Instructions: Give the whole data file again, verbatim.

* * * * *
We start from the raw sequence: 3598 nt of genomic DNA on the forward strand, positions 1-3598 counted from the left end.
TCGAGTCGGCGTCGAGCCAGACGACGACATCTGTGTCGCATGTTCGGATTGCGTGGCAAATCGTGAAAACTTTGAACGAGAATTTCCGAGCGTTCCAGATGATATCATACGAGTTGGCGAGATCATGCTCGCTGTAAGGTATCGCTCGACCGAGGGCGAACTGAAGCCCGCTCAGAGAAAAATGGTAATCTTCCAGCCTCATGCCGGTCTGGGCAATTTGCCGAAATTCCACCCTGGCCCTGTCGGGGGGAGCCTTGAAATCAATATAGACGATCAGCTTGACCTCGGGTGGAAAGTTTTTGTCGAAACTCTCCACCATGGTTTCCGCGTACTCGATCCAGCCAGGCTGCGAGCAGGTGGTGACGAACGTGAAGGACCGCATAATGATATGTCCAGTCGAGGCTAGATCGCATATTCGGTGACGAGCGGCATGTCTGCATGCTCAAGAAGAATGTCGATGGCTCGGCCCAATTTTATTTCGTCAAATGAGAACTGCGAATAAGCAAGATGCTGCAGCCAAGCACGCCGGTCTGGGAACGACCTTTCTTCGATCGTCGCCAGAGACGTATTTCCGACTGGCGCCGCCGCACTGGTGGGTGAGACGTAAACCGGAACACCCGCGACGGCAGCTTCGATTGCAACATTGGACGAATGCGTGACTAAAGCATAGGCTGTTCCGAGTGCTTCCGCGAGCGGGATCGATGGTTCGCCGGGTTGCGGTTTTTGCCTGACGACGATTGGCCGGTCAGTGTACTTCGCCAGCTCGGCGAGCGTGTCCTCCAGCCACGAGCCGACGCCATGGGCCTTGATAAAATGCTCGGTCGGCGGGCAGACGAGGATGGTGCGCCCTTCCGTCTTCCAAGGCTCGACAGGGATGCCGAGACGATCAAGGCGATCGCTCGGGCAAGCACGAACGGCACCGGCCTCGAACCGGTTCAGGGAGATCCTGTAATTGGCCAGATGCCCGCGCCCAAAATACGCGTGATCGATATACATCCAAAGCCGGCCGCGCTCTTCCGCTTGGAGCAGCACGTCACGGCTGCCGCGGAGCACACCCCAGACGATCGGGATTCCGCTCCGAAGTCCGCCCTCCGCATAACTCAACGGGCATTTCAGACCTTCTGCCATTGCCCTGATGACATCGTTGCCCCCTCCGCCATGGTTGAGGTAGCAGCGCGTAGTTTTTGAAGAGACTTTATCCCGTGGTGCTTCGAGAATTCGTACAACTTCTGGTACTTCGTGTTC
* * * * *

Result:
We start from the raw sequence: 3598 nt of genomic DNA on the forward strand, positions 1-3598 counted from the left end.
TCGAGTCGGCGTCGAGCCAGACGACGACATCTGTGTCGCATGTTCGGATTGCGTGGCAAATCGTGAAAACTTTGAACGAGAATTTCCGAGCGTTCCAGATGATATCATACGAGTTGGCGAGATCATGCTCGCTGTAAGGTATCGCTCGACCGAGGGCGAACTGAAGCCCGCTCAGAGAAAAATGGTAATCTTCCAGCCTCATGCCGGTCTGGGCAATTTGCCGAAATTCCACCCTGGCCCTGTCGGGGGGAGCCTTGAAATCAATATAGACGATCAGCTTGACCTCGGGTGGAAAGTTTTTGTCGAAACTCTCCACCATGGTTTCCGCGTACTCGATCCAGCCAGGCTGCGAGCAGGTGGTGACGAACGTGAAGGACCGCATAATGATATGTCCAGTCGAGGCTAGATCGCATATTCGGTGACGAGCGGCATGTCTGCATGCTCAAGAAGAATGTCGATGGCTCGGCCCAATTTTATTTCGTCAAATGAGAACTGCGAATAAGCAAGATGCTGCAGCCAAGCACGCCGGTCTGGGAACGACCTTTCTTCGATCGTCGCCAGAGACGTATTTCCGACTGGCGCCGCCGCACTGGTGGGTGAGACGTAAACCGGAACACCCGCGACGGCAGCTTCGATTGCAACATTGGACGAATGCGTGACTAAAGCATAGGCTGTTCCGAGTGCTTCCGCGAGCGGGATCGATGGTTCGCCGGGTTGCGGTTTTTGCCTGACGACGATTGGCCGGTCAGTGTACTTCGCCAGCTCGGCGAGCGTGTCCTCCAGCCACGAGCCGACGCCATGGGCCTTGATAAAATGCTCGGTCGGCGGGCAGACGAGGATGGTGCGCCCTTCCGTCTTCCAAGGCTCGACAGGGATGCCGAGACGATCAAGGCGATCGCTCGGGCAAGCACGAACGGCACCGGCCTCGAACCGGTTCAGGGAGATCCTGTAATTGGCCAGATGCCCGCGCCCAAAATACGCGTGATCGATATACATCCAAAGCCGGCCGCGCTCTTCCGCTTGGAGCAGCACGTCACGGCTGCCGCGGAGCACACCCCAGACGATCGGGATTCCGCTCCGAAGTCCGCCCTCCGCATAACTCAACGGGCATTTCAGACCTTCTGCCATTGCCCTGATGACATCGTTGCCCCCTCCGCCATGGTTGAGGTAGCAGCGCGTAGTTTTTGAAGAGACTTTATCCCGTGGTGCTTCGAGAATTCGTACAACTTCTGGTACTTCGTGTTC